Knopf Books for Young Readers
October 27, 2015
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Going Bovine meets Trainspotting in this gritty portrait of at-risk teens gaming the prescription drug trial system.
Meet Audie: Professional lab rat. Guinea pig. Serial human test subject. For Audie and her friends, “volunteering” for pharmaceutical drug trials means a quick fix and easy cash.
Sure, there’s the occasional nasty side effect, but Audie’s got things under control. If Monday’s pill causes a rash, Tuesday’s ointment usually clears it right up. Wednesday’s injection soothes the sting from Tuesday’s “cure,” and Thursday’s procedure makes her forget all about Wednesday’s headache. By the time Friday rolls around, there’s plenty of cash in hand and perhaps even a slot in a government-funded psilocybin study, because WEEKEND!
But the best fix of all is her boyfriend, Dylan, whose terminal illness just makes them even more compatible. He’s turning eighteen soon, so Audie is saving up to make it an unforgettable birthday. That means more drug trials than ever before, but Dylan is worth it.
No pain, no gain, Audie tells herself as the pills wear away at her body and mind. No pain, no gain, she repeats as her grip on reality starts to slide….
Raw and irreverent, Placebo Junkies will captivate readers until the very end, when author J. C. Carleson leans in for a final twist of the knife.
When I started Placebo Junkies I did not remember exactly hat it was supposed to be about: I think I combined bits of Concentr8's summary and some things I made up with what the book was. Oddly, that benefited me quite a bit. Placebo Junkies is a book where it works to keep wondering what's coming next, to not be sure of where things are going.
From birth control pills to psilocybin and much, muc more, Audie and her fellow guinea pigs have tested nearly every kind of pharmaceutical drug imaginable. They know the right way to answer questions to to get included in the study, the symptoms to fake and they covet side effects. After all, anything to increase their pay is worth it.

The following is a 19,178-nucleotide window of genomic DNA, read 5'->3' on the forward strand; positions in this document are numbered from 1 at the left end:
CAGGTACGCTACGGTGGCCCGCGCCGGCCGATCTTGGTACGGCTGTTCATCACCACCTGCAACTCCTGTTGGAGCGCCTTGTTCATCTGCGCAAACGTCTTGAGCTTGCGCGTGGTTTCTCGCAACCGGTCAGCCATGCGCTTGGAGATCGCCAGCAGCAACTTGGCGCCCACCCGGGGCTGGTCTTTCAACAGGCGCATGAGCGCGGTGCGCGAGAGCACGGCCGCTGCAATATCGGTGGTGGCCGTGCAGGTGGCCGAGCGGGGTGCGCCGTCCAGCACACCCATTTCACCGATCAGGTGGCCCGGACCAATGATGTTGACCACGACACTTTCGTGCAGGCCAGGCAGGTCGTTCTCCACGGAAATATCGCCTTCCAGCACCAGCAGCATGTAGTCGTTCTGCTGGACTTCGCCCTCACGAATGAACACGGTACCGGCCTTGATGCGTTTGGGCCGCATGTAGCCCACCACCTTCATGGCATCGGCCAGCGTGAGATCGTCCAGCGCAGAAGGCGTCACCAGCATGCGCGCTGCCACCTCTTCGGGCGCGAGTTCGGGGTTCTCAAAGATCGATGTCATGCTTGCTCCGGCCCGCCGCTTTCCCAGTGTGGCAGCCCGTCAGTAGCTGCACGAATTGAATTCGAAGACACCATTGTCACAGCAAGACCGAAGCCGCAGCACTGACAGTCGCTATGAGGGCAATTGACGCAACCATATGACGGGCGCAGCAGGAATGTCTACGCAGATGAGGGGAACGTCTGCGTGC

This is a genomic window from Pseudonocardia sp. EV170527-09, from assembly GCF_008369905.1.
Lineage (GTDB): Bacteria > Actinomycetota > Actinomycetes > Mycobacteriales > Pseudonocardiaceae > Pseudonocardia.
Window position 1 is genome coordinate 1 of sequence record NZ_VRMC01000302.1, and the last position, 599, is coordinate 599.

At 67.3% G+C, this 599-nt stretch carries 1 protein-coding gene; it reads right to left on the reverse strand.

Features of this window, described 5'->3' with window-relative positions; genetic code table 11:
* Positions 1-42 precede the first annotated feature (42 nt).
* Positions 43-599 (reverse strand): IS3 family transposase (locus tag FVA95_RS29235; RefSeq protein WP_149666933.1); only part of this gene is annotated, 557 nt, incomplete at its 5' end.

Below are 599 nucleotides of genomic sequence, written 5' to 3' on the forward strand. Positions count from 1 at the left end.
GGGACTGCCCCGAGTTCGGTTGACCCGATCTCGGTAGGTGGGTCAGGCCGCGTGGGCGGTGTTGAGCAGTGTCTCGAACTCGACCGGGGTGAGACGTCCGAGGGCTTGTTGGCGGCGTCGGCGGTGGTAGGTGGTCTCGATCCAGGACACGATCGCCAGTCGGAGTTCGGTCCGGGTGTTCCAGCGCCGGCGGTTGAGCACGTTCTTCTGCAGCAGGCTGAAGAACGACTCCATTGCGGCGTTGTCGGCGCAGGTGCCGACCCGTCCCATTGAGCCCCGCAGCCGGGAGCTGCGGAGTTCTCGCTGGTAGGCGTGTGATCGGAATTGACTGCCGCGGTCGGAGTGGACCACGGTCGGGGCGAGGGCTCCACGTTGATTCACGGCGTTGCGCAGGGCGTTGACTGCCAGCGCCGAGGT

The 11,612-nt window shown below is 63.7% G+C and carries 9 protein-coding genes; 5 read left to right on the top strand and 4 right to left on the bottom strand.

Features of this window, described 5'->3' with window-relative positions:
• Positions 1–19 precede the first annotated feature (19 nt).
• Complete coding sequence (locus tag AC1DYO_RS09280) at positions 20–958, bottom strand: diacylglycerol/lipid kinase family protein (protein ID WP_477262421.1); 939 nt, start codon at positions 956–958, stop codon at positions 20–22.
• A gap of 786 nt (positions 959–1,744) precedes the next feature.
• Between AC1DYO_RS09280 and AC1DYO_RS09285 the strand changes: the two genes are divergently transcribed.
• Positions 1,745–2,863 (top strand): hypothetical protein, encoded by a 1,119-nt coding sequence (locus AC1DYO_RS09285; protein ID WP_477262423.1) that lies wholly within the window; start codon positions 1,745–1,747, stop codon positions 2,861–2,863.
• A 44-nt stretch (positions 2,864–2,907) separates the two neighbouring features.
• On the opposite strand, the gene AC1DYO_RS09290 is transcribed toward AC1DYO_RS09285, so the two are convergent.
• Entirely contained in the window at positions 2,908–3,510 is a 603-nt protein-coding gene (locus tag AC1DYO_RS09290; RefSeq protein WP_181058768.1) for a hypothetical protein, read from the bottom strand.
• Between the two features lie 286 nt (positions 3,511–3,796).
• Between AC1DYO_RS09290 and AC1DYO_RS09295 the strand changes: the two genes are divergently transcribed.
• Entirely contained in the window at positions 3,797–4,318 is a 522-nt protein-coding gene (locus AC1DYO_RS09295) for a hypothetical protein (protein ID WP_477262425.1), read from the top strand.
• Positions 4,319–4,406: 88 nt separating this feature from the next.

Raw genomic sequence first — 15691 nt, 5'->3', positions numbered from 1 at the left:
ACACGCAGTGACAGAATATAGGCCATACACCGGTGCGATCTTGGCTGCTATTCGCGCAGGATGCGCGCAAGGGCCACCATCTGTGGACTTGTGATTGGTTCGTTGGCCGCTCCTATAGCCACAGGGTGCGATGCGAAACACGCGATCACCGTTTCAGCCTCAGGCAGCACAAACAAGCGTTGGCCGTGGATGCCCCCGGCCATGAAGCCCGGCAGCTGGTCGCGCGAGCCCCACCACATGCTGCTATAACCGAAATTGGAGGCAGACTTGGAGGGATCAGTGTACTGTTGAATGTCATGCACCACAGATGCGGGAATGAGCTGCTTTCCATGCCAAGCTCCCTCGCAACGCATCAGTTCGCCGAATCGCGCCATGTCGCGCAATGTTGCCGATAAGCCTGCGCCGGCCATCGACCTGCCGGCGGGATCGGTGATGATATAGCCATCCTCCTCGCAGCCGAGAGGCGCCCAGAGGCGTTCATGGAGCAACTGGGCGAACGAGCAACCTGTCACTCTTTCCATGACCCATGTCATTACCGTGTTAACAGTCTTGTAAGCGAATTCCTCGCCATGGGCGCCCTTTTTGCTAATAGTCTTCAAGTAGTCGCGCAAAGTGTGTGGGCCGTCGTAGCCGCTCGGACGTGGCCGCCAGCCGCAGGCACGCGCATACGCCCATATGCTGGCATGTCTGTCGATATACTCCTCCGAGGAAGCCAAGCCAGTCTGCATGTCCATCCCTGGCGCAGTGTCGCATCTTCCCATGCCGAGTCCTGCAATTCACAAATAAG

It isn't everyone's ideal life but the choice wasn't between drug trials and something more illustrious, something dreamed of. Not for Audie. And it beats minimum wage at a fast food joint.
I liked the tiny glimpses we got into Audie's life prior to living in the apartment and the testing. It helps you to understand why this is such an acceptable, even desirable, life for her. Through both her own anecdotes and her blog entries, we learn quite a bit about Audie. Nothing like a full biography, but things that help us understand her outlook on life and what she expects from the world.
I also liked that we both we, as readers, and Audie did not know her fellow guinea pigs stories. Like she says, they aren't exactly a group to sit around reminiscing. The not knowing left questions but anything else would not have fit her character and the circumstances.
The twists we get toward the end are fantastic. They are unexpected and you don't see them coming, yet they still fit with the story and what has happened. The ending itself actually let me questioning what really happened. (There are two things I can see and I am not sure, still, which of them is correct!)
Placebo Junkies is going to make you think twice the next time you see an ad for a drug trial or hear the side effects listed on a commercial for some prescription. More than that, though, you will be left thinking about Audie and teens like her who, due perhaps to fate and circumstances, could find such a life desirable.
digital review copy received, from publisher, via NetGalley